Abstract: Model fruit pulp-based gels were prepared by varying mango pulp (0% to 50%), sucrose (0% to 20%), and agar (1% to 3%) and according to a response surface experimental design followed by drying at a low temperature of 40 °C upto 15 h in a tray dryer assisted by a dehumidifier. The moisture content, shrinkage (SHR), and rheological parameters (failure strain, failure stress (FS), firmness, and energy for compression) were determined as a function of drying time. The composition of gel, particularly the agar content had a prominent effect on the characteristics of the dried gel. Detailed descriptive sensory analysis employing principle component analysis (PCA) biplot indicated two distinct groups of attributes; the first group comprised initial and final moisture contents, extent of moisture removal (EMR), and shrinkage. The fracture stress and energy formed the second group. The analysis of variance for failure stress showed that it depended only on the positive linear and quadratic effects of agar (significant at P≤ 0.01 and 0.05, respectively). The theoretically predicted extent of moisture removal at 95.6% could be achieved when the level of agar was 1.2%; pulp and sucrose levels were also close to their lowest levels of 3.6% and 0.04%, respectively.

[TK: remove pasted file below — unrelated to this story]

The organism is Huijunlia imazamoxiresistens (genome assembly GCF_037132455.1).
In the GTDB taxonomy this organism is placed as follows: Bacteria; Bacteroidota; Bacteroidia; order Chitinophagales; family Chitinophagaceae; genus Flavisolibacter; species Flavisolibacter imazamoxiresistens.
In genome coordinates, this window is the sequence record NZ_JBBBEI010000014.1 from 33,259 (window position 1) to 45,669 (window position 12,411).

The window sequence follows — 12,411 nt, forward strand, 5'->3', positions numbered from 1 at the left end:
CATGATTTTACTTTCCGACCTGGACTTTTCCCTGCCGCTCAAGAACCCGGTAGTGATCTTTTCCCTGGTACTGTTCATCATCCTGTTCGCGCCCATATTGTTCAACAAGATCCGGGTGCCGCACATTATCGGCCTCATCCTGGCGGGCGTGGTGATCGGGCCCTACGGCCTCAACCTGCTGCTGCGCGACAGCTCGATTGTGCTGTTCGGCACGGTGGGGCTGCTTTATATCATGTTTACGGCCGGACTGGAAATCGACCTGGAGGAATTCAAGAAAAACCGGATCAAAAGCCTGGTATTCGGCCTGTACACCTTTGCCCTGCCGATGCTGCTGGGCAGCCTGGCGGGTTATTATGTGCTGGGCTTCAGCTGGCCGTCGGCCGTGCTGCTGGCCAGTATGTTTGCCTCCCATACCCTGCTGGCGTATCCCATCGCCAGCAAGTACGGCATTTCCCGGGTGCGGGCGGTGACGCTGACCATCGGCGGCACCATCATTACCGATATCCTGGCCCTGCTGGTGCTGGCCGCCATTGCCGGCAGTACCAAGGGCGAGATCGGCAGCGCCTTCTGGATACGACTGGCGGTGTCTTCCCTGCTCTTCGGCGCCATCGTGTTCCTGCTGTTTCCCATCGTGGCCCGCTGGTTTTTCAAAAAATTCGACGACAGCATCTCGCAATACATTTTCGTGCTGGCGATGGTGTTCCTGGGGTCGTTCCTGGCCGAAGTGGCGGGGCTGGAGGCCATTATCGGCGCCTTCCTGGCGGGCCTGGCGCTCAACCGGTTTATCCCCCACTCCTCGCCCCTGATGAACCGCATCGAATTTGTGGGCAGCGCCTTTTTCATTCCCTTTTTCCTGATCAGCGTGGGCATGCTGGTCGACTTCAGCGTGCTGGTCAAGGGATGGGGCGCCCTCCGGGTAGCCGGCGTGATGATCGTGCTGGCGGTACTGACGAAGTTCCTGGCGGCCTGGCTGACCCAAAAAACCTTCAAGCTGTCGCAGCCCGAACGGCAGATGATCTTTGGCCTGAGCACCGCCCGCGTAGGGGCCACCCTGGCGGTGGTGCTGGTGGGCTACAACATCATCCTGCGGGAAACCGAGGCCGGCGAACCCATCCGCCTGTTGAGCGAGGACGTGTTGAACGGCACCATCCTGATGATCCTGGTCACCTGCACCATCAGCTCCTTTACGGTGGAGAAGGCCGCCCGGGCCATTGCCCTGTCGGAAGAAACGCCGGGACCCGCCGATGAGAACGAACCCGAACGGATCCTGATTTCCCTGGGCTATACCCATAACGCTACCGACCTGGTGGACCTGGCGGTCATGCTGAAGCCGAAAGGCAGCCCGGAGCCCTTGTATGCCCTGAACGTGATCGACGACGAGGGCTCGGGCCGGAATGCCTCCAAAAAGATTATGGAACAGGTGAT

Practical Application: Scope exists to develop gel-based fruit analogues wherein an appropriate hydrocolloid can be employed along with fruit juice/pulp. To provide a reasonable shelf-life of the developed intermediate moisture containing product, dehumidifier assisted drying is a pragmatic approach that affects sensory and rheological attributes of the dried fruit analogue.